In an effort to frame these horrific events in a larger context, the report hears from the Aboriginal Women’s Action Network‘s Laura Holland, who “said many women and girls leave their reserves because of poverty, violence and terrible economic conditions.”
Again, let us place ‘credit’ for these conditions where it is most due, but permit me to ask once more: can First Nations say they have done everything in their power to address the scourge of domestic violence (to take as one example) that has helped to propel the tide of female Aboriginal refugees out of their communities into overwhelming conditions of isolation and desperation? To the extent that First Nations leaders have failed to do so, does that not assign a certain measure of culpability to their (in)actions when women go missing off-reserve?
The third story I wish to share here concerns the controversy currently raging among the 400-plus members of the Atlantic First Nation known as Chapel Island, located on the Bras d’Or Lakes in Cape Breton. And while it in no way compares to the scale or horror of the other two stories, the dynamics of this case speak to the same fundamental need for leadership regarding the treatment of Aboriginal women and the risks and repercussions involved should we fail to meet that need.
According to a report from the Canadian Press, a razor-thin majority of the Chapel Island electorate voted last month to return convicted sex offender Wilbert Marshall to the office of Chief. According to The Cape Breton Post, Marshall
ran the Mi’kmaq band for six years leading up to his forced resignation in January 2008 when he was convicted of sexually assaulting a 20-year-old woman in a Dartmouth hotel room in 2006.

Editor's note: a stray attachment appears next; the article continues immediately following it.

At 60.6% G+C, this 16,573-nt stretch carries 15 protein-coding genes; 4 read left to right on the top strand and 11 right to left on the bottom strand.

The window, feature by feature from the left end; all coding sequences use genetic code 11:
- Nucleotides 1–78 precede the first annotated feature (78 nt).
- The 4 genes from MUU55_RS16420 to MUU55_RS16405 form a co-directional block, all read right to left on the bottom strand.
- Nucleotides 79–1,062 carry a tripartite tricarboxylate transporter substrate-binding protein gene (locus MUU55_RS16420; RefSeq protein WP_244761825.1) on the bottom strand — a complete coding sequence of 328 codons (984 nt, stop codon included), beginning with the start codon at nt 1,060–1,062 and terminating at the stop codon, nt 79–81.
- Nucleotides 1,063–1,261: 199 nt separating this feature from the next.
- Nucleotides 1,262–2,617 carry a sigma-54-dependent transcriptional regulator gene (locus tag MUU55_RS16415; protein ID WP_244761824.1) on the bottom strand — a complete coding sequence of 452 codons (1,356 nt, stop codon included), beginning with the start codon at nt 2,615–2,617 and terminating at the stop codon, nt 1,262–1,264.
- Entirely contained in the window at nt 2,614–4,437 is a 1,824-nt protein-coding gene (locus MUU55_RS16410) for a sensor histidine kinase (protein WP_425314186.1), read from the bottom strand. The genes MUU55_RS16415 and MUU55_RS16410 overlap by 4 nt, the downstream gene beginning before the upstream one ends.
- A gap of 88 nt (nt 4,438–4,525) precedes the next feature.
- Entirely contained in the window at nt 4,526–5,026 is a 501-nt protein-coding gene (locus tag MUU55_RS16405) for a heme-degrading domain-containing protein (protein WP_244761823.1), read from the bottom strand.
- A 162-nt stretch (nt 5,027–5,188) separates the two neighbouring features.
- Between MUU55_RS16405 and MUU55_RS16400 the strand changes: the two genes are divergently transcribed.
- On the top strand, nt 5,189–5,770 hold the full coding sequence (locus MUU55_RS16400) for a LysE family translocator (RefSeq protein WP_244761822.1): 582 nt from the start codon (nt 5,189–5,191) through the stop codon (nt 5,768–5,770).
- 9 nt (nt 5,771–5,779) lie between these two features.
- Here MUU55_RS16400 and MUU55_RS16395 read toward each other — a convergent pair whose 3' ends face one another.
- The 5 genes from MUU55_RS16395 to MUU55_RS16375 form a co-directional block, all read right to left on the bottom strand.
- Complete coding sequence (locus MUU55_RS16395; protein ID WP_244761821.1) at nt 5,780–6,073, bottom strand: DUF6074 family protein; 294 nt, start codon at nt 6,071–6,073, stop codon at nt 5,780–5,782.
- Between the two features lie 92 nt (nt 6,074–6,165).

Ever since the election, five of the six band councillors have tried, unsuccessfully, to block Marshall from taking office. But nothing in the Indian Act stops anyone from seeking or holding elected office “if the sentence has already been served.” Said an Indian Affairs spokesperson:
The criteria for eligibility is stipulated in the Act and it pertains to who can be nominated … [and] that must be respected.
In other words, the election results for Chief must stand. He did the crime and he did his time. (That said, none of the reports managed to get Marshall on record, so we have no idea thus far as to the form or success of his contrition or rehabilitation, especially as they might pertain to his assault victim.)
In politics, optics usually rule, but, in a small community like Chapel Island, they are often trumped by ties of loyalty. The fact the vote was close at all tells you that Marshall enjoys a base of support from somewhere, including, as it turns out, some local women.
Still, I am left with some persistent questions (which, I acknowledge, could be seen and even resented as those of an outsider): Do most of the 225 women and girls of the community feel satisfied and safe with the way things have turned out? Has Marshall himself made amends to this half of the community to the degree that they can now trust that he has their best interests at heart? Do the younger women of Chapel Island in particular have that reassurance? Or, might some of them choose to vote with their feet, counting themselves among the thousands of other Aboriginal women who see no choice but to leave their communities, trading everything and everyone they know for a future that’s anything but assured?
These are the kinds of questions we urgently need to ask, not just of Chapel Island, but of all communities.
To hear a discussion with the author of this piece, check out our weekly podcast, a joint initiative of MI and STREETZ-FM